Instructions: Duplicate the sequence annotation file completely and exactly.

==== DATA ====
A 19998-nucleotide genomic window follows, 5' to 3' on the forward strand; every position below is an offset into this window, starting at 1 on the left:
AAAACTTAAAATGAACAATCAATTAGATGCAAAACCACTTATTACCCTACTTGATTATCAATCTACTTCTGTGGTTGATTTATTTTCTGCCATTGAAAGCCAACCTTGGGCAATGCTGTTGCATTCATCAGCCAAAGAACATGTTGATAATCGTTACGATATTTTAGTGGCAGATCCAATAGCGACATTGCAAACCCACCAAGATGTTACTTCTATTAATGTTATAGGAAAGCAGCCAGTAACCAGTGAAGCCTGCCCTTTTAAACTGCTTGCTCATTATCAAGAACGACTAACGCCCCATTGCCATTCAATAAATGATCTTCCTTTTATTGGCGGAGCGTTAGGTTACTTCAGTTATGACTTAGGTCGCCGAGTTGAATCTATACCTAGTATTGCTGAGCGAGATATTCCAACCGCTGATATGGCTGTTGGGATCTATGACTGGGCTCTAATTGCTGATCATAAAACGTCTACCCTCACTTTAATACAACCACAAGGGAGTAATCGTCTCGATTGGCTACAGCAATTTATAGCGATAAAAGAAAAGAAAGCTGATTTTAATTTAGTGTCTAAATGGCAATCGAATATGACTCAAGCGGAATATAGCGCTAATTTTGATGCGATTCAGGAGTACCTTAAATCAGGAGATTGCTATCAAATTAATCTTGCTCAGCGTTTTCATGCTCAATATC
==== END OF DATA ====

A 19998-nucleotide genomic window follows, 5' to 3' on the forward strand; every position below is an offset into this window, starting at 1 on the left:
AAAACTTAAAATGAACAATCAATTAGATGCAAAACCACTTATTACCCTACTTGATTATCAATCTACTTCTGTGGTTGATTTATTTTCTGCCATTGAAAGCCAACCTTGGGCAATGCTGTTGCATTCATCAGCCAAAGAACATGTTGATAATCGTTACGATATTTTAGTGGCAGATCCAATAGCGACATTGCAAACCCACCAAGATGTTACTTCTATTAATGTTATAGGAAAGCAGCCAGTAACCAGTGAAGCCTGCCCTTTTAAACTGCTTGCTCATTATCAAGAACGACTAACGCCCCATTGCCATTCAATAAATGATCTTCCTTTTATTGGCGGAGCGTTAGGTTACTTCAGTTATGACTTAGGTCGCCGAGTTGAATCTATACCTAGTATTGCTGAGCGAGATATTCCAACCGCTGATATGGCTGTTGGGATCTATGACTGGGCTCTAATTGCTGATCATAAAACGTCTACCCTCACTTTAATACAACCACAAGGGAGTAATCGTCTCGATTGGCTACAGCAATTTATAGCGATAAAAGAAAAGAAAGCTGATTTTAATTTAGTGTCTAAATGGCAATCGAATATGACTCAAGCGGAATATAGCGCTAATTTTGATGCGATTCAGGAGTACCTTAAATCAGGAGATTGCTATCAAATTAATCTTGCTCAGCGTTTTCATGCTCAATATC